My guess is that Apple will focus on creating a new security and authentication infrastructure on the phone, and in the cloud. This infrastructure has both software and hardware components, and will change the way other “apps” interact with customer data, and customer sensitive information. For example, today apps that require location must adhere to policies consistent with “location services“. Think about extending this type of control over your credit card information, name, address, e-mail.. what apps get access to which data? Now also think about this new service which can identify you are who you say you are (identification) which will be present with AuthenTec capabilities.
This is the paradigm which must be broken. Don’t think of NFC in terms of payment, it is just another radio.. actually it has 3 parts.. the radio, controller, and secure storage.. each of which can take on very different roles in a new Apple architecture. Why transfer data view NFC/ISO 14443 @ 424kb/s when Bluetooth V2.1 is 2.1 Mbit/s and Bluetooth V4/V3 is 24Mbit/s… (60x faster).
Handset manufactures (Apple, Google, Samsung, …) are flipping the NFC value equation. From a SIM based SWP approach to an multi functional embedded approach with integrated consumer authentication. I’m amazed that there is not more press here. The implications are tremendous.
This post is just spot on. Tom Noyes is crushing it right now on his blog. I totally agree—my instincts tell me that between the nightmare that is authentication (isn’t it fun typing usernames and passwords on mobile phones?! See my previous post), Apple’s purchase of AuthenTec and the lack of a value proposition for NFC for payments, Apple is most likely to deploy NFC along a security and authentication vector. I don’t know if it is the iPhone 5S or the iPhone 6, but that timing feels about right.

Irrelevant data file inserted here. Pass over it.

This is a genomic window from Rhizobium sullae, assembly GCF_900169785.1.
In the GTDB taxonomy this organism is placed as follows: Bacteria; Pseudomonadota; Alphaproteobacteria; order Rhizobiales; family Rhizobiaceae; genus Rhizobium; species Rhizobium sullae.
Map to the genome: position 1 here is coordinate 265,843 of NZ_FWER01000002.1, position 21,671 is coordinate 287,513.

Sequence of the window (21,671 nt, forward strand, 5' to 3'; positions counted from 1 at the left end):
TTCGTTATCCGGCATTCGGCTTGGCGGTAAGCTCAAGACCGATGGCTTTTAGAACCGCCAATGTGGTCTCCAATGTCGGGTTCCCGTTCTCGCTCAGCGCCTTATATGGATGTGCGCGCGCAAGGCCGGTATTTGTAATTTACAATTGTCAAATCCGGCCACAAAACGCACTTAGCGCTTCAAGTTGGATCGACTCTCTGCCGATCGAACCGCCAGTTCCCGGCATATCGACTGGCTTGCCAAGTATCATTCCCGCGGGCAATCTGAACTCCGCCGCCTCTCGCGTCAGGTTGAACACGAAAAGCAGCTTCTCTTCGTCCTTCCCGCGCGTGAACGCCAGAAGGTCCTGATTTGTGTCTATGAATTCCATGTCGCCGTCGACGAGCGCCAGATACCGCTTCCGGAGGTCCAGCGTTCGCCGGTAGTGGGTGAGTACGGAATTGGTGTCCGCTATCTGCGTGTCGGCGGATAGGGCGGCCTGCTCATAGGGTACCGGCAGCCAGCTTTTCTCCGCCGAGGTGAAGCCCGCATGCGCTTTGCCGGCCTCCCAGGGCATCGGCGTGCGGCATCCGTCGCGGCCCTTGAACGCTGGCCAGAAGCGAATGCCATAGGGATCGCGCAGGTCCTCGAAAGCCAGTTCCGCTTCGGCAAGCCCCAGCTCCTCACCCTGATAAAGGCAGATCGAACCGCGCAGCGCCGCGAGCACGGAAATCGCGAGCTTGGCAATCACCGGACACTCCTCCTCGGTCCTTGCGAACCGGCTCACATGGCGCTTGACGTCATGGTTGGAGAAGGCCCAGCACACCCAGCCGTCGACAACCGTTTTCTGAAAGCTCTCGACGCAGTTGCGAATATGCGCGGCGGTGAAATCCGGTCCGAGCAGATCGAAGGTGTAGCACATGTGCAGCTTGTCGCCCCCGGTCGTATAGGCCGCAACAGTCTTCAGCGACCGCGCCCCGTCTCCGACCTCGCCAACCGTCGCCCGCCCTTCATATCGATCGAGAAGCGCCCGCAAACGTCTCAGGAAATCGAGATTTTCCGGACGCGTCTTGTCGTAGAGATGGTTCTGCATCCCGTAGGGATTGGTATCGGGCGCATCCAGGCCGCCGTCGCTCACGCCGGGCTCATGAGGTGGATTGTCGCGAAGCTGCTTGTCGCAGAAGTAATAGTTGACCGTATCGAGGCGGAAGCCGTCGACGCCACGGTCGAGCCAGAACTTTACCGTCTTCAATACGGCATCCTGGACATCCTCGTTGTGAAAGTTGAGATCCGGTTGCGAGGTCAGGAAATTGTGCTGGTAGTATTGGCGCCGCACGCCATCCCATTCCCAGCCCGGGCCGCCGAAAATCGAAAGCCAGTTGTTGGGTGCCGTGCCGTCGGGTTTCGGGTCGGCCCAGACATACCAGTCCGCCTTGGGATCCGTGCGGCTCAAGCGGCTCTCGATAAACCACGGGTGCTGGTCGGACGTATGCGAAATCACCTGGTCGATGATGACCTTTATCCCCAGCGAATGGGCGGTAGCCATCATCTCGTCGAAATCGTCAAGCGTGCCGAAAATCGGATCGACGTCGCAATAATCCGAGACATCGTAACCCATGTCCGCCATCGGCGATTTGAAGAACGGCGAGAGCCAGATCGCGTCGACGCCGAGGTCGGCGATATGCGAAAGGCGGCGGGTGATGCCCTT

VC Seed Investing Signaling Risk Fact or Fiction? -
So this is pretty interesting:
the data shows that companies that receive seed funding from larger, multi-stage venture capital firms attract follow-on funding at a higher rate than companies that are just funded by seed or micro-VCs. Let’s let that sink in for a moment as this flies in the face of most of the anecdotes on this topic to-date.
It really is amazing what happens when people bring data to a discussion that was purely theoretical previously. So after all that hoopla about VC funds being bad guys for making seed investments, it turns out the opposite is true. Well at least now I have a pretty simple and easy response the next time an entrepreneur asks me about signaling risk—I’ll just send them a link.